All lyrics written by David Bowie; all music composed by Bowie, except where noted.

Side one

  1. 'Beauty and the Beast' – 3:32
  2. 'Joe the Lion' – 3:05
  3. ''Heroes'' (Bowie, Brian Eno) – 6:07
  4. 'Sons of the Silent Age' – 3:15
  5. 'Blackout' – 3:50

Side two

  1. 'V-2 Schneider' – 3:10
  2. 'Sense of Doubt' – 3:57
  3. 'Moss Garden' (Bowie, Eno) – 5:03
  4. 'Neuköln' (Bowie, Eno) – 4:34
  5. 'The Secret Life of Arabia' (Bowie, Eno, Carlos Alomar) – 3:46

On 9 September 1977 David Bowie began promoting his new album and single with a TV appearance on the new show of his old rival and friend Marc Bolan, called 'Marc'. Bolan's new band was essentially Bowie's old one, namely Tony Newman and Herbie Flowers. When Bolan explained he wanted Bowie to join them for a jam at the end of the show Bowie told him he hadn't brought a guitar. Bolan handed him a vintage Fender Stratocaster and insisted he keep it. Bolan was apparently upset when it became clear that Bowie wanted to play the guitar part himself on the backing track that would accompany him on his performance of "Heroes" (see it here), understandable given it was the first time it had been performed on TV. Bowie showed the song to Newman and Flowers and they picked it up immediately. At the end of the show Bolan announced 'a new song' and they went into the jam (see it here). As Bowie began to sing Bolan attempted to stand on a monitor, missed it and fell off the stage. The camera zooms in on Bowie grinning and the credits roll. The recording of the show was already running very late and the cast of 'Coronation Street' were waiting to begin filming. The unionised crew refused to go into overtime and the show had to go out like that. It wouldn't have been so tragic but for the fact that by the time the show went out Bolan was dead. His girlfriend crashed the purple Mini GT he was in into a tree on the south side of Barnes common around 5am on 15 September. Bowie was devastated by Bolan's death and attended his funeral.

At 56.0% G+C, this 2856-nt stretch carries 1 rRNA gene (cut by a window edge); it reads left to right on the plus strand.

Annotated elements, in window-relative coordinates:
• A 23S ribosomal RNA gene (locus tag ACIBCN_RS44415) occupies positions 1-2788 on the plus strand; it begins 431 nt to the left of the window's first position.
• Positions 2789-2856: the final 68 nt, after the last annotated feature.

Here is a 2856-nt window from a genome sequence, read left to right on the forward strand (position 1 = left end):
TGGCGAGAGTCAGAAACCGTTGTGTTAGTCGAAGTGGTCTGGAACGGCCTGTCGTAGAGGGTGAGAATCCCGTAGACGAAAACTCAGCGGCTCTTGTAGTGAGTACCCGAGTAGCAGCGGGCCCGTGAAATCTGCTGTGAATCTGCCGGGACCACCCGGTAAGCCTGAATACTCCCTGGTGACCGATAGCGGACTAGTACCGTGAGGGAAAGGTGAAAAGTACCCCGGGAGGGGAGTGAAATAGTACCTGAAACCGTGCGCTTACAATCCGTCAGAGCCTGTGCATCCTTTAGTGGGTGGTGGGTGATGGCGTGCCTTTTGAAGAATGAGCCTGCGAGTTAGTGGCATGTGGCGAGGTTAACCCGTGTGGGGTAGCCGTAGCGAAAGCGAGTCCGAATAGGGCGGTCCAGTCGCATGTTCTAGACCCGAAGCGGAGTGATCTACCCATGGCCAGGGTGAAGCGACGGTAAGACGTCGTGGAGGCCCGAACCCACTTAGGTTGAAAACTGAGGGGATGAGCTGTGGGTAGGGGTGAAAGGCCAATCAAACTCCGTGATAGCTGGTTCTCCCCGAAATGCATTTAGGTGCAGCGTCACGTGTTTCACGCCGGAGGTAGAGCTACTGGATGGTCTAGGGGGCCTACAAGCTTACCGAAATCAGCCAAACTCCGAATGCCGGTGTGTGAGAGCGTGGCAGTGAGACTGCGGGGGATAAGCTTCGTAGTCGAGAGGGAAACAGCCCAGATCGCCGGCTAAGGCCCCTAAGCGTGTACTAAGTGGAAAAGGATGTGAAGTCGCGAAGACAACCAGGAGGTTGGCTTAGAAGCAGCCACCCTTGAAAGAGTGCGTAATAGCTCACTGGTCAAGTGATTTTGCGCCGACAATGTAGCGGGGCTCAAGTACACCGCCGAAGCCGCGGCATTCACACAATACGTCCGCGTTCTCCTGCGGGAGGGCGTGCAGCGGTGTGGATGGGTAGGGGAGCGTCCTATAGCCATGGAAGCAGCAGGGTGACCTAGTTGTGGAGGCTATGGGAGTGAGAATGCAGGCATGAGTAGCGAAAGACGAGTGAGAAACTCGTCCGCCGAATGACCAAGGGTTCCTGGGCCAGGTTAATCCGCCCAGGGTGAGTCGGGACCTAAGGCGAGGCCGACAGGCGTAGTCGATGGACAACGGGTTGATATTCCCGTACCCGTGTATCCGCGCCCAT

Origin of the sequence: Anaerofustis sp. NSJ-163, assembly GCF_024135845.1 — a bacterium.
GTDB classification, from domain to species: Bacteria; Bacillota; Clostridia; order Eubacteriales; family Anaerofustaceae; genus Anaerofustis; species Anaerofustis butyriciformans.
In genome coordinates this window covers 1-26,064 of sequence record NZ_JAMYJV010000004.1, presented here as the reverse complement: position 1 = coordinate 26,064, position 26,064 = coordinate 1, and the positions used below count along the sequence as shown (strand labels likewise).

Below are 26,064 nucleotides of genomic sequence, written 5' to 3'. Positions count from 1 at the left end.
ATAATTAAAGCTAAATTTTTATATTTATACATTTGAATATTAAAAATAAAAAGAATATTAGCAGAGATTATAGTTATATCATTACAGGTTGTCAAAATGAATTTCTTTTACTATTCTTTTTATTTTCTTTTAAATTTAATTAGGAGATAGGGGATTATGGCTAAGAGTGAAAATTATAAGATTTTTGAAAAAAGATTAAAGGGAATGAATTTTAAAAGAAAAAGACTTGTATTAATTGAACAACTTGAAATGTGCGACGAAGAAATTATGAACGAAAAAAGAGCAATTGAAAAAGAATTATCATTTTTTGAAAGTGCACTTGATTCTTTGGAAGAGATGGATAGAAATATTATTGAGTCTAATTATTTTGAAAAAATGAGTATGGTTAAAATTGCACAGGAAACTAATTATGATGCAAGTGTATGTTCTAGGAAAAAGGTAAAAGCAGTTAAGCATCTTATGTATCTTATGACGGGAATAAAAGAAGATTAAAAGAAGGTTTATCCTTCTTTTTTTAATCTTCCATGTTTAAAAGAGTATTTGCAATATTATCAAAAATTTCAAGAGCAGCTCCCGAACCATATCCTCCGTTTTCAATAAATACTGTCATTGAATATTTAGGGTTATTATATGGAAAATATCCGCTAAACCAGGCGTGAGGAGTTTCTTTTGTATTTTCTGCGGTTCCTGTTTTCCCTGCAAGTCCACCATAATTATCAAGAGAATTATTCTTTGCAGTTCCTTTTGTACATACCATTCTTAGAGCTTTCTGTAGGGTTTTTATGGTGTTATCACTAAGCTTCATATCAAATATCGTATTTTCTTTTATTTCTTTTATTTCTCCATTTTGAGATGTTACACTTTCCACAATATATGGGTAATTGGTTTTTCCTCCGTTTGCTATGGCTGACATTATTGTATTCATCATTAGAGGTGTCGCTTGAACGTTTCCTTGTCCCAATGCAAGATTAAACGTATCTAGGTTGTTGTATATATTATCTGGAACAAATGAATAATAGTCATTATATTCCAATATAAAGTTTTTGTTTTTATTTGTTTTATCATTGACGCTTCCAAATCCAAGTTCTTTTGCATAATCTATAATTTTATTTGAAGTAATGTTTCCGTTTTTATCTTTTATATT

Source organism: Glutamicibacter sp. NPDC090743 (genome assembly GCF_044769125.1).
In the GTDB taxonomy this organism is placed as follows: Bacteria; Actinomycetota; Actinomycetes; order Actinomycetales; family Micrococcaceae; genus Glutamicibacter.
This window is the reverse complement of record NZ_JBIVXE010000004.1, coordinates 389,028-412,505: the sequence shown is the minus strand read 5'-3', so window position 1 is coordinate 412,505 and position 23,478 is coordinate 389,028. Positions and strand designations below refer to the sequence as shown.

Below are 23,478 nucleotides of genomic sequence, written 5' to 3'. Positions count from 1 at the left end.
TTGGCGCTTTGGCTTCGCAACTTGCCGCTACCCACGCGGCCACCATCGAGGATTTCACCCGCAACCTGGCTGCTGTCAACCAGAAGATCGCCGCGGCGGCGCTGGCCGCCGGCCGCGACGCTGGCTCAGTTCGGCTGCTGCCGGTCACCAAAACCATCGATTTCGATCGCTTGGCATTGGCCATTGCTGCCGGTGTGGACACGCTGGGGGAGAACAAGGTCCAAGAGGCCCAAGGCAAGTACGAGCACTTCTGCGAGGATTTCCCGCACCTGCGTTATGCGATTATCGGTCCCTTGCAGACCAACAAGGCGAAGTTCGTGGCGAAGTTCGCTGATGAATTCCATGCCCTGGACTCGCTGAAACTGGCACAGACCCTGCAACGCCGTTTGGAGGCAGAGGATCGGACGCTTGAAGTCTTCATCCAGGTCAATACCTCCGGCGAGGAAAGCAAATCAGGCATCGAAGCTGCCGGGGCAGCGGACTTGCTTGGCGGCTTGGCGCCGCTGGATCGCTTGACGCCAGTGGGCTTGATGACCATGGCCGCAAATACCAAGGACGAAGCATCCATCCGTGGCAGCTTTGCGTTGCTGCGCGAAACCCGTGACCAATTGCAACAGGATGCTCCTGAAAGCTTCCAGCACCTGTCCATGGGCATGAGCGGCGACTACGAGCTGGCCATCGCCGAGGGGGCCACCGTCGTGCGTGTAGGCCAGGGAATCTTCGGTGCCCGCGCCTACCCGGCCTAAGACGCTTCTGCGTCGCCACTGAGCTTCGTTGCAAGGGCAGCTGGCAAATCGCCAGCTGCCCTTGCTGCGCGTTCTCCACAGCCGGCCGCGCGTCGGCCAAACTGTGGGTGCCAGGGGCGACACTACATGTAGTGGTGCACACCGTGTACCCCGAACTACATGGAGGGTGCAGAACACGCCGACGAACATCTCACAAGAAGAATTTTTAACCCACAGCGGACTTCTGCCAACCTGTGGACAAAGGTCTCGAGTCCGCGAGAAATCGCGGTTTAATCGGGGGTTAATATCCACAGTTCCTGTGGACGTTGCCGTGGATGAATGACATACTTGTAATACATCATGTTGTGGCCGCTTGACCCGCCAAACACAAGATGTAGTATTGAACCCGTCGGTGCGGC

After keeping a low profile during the previous year (the cover of the album 'Low' is a visual pun as in the word 'Low' and a shot of Bowie in profile) Bowie was now doing lots to promote his new material. After his appearance on Marc, Bowie recorded a Christmas special with Bing Crosby. The small talk may have been scripted and appear fake but the politeness and friendliness was apparently genuine. Bowie appeared relaxed, clean-cut and healthy which was a reasonably honest portrait of him at this time. On his up-coming tour he did have one notorious 24-hour coke bender, but that aside Bowie was now living a much cleaner lifestyle. Here is his duet with Bing and here is his specially pre-recorded video of "Heroes" for the 1977 Bing Crosby Christmas Special.
Next time: Gigolos, voyages and a stage

No comments:

Post a Comment